5 Tips for Keeping a Senior's Apartment Cool This Summer

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5 Tips for Keeping a Senior's Apartment Cool This Summer

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Summer heat poses serious health risks for the elderly because our bodies aren't as capable of cooling down in the heat as we age. Every year, as temperatures rise, warnings go out through the media to make sure that the elderly and those with health conditions have adequate shelter from the weather. For those concerned about caring for elderly family members who are living in senior apartments, there are a number of fairly simple and cost effective ways to make sure the temperature indoors is always comfortable.

1. Turn on the Air Conditioning.

In years past, air conditioning was a major concern because not every apartment or home was equipped with a unit. Today, however, most senior apartments come with air conditioning units.

It's important to keep the temperature at a comfortable level, but the cost of electricity for the summer months may also be an issue for some of the more frugal seniors. Some of the tips that follow can help to defray some of the cost of running the air conditioner, and seniors can always turn the air down when they'll be out of the house for a number of hours. In the event that the apartment doesn’t have central air, a window unit can be purchased and easily installed in the rooms that are most used.

2. Close off Unused Rooms.

One way to help alleviate the cost of cooling a senior apartment is by only cooling the rooms that are most used. This way, the space cools faster, and it's easier to maintain the temperature.

In cases where there are wall or window units, simply closing doors or hanging curtains in doorways to block unused rooms can be an excellent way to keep the temperature more comfortable with less stress on the air conditioner. For those with central air, vents can be closed in rooms that see less use, forcing more cool air out through the vents in the rooms that seniors spend the most time.

3. Invest in Better Window Treatments.

An excellent way to keep cool air in is by using the proper window treatments. White mini-blinds work very well for a few reasons — the mini-blinds, when closed, create a solid buffer so that less of the cool air from inside escapes through the cracks in the window while shielding the room from the heat outside. White is an excellent choice of color because it reflects light rather than soaking it in as a darker color would, keeping the area from heating up as much.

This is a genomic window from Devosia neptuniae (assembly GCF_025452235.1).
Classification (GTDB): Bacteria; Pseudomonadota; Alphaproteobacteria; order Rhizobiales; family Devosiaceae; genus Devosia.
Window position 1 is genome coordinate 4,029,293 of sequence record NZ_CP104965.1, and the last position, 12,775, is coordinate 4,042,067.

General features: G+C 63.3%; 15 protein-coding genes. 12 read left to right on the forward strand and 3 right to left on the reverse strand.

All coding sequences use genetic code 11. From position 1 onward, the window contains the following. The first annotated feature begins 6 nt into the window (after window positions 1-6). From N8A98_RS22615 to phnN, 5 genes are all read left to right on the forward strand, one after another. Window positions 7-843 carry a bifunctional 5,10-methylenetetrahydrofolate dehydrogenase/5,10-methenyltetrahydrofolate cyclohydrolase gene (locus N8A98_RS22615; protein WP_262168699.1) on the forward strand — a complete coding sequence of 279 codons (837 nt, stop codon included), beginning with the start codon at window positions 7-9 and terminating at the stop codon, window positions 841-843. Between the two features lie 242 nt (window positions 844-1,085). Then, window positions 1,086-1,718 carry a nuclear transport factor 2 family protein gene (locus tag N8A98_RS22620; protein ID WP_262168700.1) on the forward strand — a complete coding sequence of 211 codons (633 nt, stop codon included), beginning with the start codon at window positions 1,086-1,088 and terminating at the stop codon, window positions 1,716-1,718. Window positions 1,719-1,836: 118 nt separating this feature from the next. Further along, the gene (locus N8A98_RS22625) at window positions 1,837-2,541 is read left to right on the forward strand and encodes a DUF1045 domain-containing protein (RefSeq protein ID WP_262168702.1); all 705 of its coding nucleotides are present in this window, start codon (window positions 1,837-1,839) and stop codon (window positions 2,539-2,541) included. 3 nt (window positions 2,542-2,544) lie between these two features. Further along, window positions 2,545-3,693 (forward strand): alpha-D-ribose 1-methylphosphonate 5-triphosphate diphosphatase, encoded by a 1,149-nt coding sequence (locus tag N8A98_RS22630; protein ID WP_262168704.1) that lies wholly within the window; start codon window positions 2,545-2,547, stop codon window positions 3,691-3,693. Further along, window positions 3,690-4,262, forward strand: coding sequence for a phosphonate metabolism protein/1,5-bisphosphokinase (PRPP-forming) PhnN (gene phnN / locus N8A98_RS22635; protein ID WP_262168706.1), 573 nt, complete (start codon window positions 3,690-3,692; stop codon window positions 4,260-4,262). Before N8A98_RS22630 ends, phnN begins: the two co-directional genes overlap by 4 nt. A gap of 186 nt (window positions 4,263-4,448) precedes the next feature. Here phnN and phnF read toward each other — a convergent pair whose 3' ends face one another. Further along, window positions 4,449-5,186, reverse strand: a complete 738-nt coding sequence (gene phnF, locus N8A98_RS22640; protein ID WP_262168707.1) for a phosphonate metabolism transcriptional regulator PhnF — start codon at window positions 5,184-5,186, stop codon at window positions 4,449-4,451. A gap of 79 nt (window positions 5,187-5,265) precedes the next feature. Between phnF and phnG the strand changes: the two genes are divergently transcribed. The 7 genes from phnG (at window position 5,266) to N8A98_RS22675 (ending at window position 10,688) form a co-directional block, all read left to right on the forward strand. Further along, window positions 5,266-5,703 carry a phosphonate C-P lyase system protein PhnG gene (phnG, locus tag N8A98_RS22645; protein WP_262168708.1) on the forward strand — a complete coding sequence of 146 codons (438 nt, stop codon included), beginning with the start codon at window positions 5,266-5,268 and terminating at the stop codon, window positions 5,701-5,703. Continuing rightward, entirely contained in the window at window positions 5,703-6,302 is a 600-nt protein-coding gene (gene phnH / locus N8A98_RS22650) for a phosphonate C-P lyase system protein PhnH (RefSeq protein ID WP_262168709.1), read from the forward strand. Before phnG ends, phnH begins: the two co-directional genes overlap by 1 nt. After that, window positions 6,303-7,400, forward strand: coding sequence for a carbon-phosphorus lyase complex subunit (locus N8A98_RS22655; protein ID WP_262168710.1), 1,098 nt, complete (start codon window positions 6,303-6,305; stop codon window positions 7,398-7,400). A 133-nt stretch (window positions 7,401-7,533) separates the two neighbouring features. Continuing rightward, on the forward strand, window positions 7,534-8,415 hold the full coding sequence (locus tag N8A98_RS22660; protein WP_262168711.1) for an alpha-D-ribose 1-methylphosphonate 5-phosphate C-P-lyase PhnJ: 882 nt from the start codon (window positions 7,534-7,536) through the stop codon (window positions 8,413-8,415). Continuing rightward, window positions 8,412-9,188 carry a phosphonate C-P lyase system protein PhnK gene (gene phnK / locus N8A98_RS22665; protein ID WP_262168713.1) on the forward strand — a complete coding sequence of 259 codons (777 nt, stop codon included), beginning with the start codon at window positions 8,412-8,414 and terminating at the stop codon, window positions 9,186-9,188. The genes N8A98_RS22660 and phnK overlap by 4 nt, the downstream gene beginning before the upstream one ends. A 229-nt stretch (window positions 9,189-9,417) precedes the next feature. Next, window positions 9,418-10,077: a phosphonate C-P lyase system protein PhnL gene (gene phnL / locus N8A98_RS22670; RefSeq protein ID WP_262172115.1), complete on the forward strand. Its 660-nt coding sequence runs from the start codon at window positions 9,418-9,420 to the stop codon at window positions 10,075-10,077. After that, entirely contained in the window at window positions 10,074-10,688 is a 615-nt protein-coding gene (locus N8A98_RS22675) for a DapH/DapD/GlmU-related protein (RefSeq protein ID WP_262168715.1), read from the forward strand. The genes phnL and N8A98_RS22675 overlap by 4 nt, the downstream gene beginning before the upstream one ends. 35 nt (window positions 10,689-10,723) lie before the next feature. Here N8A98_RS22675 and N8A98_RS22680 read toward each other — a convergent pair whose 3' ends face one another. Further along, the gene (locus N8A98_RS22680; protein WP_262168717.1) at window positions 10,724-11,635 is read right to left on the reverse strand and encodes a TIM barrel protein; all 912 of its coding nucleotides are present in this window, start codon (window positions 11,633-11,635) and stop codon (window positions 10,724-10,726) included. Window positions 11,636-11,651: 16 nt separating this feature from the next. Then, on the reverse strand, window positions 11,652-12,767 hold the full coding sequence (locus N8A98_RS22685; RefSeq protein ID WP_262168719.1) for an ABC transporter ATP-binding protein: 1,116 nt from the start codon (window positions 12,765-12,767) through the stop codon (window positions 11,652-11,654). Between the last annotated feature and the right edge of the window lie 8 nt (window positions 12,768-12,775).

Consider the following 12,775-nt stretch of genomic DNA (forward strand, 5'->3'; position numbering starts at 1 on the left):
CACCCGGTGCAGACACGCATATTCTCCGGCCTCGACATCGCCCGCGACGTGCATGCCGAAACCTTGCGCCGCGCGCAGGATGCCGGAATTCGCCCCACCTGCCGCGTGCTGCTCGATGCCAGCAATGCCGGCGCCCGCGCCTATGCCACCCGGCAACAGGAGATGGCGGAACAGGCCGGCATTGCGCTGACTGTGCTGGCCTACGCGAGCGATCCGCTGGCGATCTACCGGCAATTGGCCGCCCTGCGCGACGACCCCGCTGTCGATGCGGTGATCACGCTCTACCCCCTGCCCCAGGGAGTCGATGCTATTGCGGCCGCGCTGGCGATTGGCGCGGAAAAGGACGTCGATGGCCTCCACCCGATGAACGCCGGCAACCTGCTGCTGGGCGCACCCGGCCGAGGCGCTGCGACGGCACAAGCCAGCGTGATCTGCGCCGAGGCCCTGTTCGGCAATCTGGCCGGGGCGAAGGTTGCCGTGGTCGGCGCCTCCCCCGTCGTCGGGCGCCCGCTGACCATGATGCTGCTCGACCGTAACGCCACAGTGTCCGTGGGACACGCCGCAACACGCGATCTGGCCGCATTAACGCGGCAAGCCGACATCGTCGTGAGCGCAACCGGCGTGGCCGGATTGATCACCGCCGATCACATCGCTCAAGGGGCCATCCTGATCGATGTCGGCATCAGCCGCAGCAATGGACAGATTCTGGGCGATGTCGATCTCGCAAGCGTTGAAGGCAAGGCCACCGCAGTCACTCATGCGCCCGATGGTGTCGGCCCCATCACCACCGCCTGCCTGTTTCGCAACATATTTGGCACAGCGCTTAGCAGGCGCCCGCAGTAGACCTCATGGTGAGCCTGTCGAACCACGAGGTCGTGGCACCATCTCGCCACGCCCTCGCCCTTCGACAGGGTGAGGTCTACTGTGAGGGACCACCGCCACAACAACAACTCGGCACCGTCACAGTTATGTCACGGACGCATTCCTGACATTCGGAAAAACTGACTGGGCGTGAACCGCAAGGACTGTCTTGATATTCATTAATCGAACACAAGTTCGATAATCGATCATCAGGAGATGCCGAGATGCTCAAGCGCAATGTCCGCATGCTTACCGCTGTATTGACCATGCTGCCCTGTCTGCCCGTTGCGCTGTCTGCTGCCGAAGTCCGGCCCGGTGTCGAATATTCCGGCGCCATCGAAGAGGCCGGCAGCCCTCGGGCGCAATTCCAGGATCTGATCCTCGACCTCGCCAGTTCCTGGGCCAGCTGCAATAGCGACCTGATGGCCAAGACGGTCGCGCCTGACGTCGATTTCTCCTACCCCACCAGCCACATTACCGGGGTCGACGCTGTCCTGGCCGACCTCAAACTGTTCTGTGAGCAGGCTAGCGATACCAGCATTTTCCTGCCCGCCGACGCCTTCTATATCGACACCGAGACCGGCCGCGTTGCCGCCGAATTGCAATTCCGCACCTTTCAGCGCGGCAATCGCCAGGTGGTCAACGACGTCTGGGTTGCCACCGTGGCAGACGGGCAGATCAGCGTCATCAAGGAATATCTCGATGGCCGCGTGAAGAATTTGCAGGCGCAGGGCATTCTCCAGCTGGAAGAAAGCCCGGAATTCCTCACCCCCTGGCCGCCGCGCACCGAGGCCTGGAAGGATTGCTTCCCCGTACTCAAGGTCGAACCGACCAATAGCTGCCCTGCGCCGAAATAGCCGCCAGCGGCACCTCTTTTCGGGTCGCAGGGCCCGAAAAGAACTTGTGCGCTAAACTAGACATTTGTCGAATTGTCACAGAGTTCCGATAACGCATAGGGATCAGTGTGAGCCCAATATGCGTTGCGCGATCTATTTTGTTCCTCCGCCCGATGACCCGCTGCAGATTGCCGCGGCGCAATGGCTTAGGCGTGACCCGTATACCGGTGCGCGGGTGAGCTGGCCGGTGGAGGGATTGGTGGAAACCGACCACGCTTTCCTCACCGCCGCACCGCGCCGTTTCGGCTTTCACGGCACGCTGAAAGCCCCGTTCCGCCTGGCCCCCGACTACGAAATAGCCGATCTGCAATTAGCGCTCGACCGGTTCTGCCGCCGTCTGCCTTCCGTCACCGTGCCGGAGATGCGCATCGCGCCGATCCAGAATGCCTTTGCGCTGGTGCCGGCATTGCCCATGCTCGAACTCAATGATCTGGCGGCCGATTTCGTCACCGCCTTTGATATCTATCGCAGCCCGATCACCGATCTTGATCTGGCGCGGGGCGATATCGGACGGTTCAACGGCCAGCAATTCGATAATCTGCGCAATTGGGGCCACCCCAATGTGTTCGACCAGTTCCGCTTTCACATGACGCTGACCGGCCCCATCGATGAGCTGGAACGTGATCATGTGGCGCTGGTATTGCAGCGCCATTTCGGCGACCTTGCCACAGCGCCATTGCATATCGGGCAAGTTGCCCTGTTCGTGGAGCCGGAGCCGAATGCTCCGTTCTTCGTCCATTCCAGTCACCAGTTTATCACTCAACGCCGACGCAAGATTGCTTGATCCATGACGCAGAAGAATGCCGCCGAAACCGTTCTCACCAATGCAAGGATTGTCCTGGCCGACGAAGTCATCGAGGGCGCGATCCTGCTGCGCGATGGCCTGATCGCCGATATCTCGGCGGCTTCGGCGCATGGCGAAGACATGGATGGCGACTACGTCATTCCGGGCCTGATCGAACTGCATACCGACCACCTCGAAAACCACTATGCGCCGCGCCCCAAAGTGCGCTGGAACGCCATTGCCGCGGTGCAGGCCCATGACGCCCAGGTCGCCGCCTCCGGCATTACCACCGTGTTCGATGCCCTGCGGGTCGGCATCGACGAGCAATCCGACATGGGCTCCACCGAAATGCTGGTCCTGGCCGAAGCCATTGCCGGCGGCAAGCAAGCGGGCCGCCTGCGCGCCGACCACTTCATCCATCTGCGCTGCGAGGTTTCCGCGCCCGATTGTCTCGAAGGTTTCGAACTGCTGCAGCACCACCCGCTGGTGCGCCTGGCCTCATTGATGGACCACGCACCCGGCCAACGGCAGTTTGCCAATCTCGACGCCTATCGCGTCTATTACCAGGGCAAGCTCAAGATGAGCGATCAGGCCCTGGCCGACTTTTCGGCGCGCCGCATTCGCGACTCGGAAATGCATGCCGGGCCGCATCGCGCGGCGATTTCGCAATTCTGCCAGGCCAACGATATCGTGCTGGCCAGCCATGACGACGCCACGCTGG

4. Use Ceiling Fans Wisely.

Ceiling fans are excellent additions to any cooling plan. Seniors can use ceiling fans to circulate the air throughout the space to amp up the cooling power of AC and save money on the electricity bill. Just make sure to turn off fans in rooms that aren’t in use — fans don’t actually cool air any further, so keeping them running all the time won’t help Mom keep cool or save money.

5. Close the Curtains.

This sounds simple but many people will forget about this task or overlook its importance. Keeping the curtains closed in rooms that get the most direct sunlight will help to lower the temperature in the space. Many seniors prefer natural daylight, but it will get much warmer in areas where the sun is streaming in. A great compromise for those seniors who really enjoy having the curtains open is to keep them closed in rooms that aren't being used and try to leave the blinds drawn on windows to the south and west, where the brightest sunlight will enter.

Stay Safe This Summer.

These tips can help alleviate some of the burden of cooling the space. But don’t forget to take other heat safety precautions as well. For seniors, especially, it's important to stay hydrated during hot months by limiting caffeine and drinking  water and other hydrating drinks.

keep elders cool this summer


Bryan Reynolds
June 13, 2015
Bryan Reynolds is the Vice President of Marketing and Public Relations for Episcopal Retirement Services (ERS). Bryan is responsible for developing and implementing ERS' digital marketing strategy, and overseeing the website, social media outlets, audio and video content and online advertising. After originally attending The Ohio State University, he graduated from the College-Conservatory of Music at the University of Cincinnati, where he earned a Bachelor of fine arts focused on electronic media. Bryan loves to share his passion for technology by assisting older adults with their computer and mobile devices. He has taught several classes within ERS communities as well as at the Osher Lifelong Learning Institute run by the University of Cincinnati. He also participates on the Technology Team at ERS to help provide direction. Bryan and his wife Krista currently reside in Lebanon, Ohio with their 5 children.

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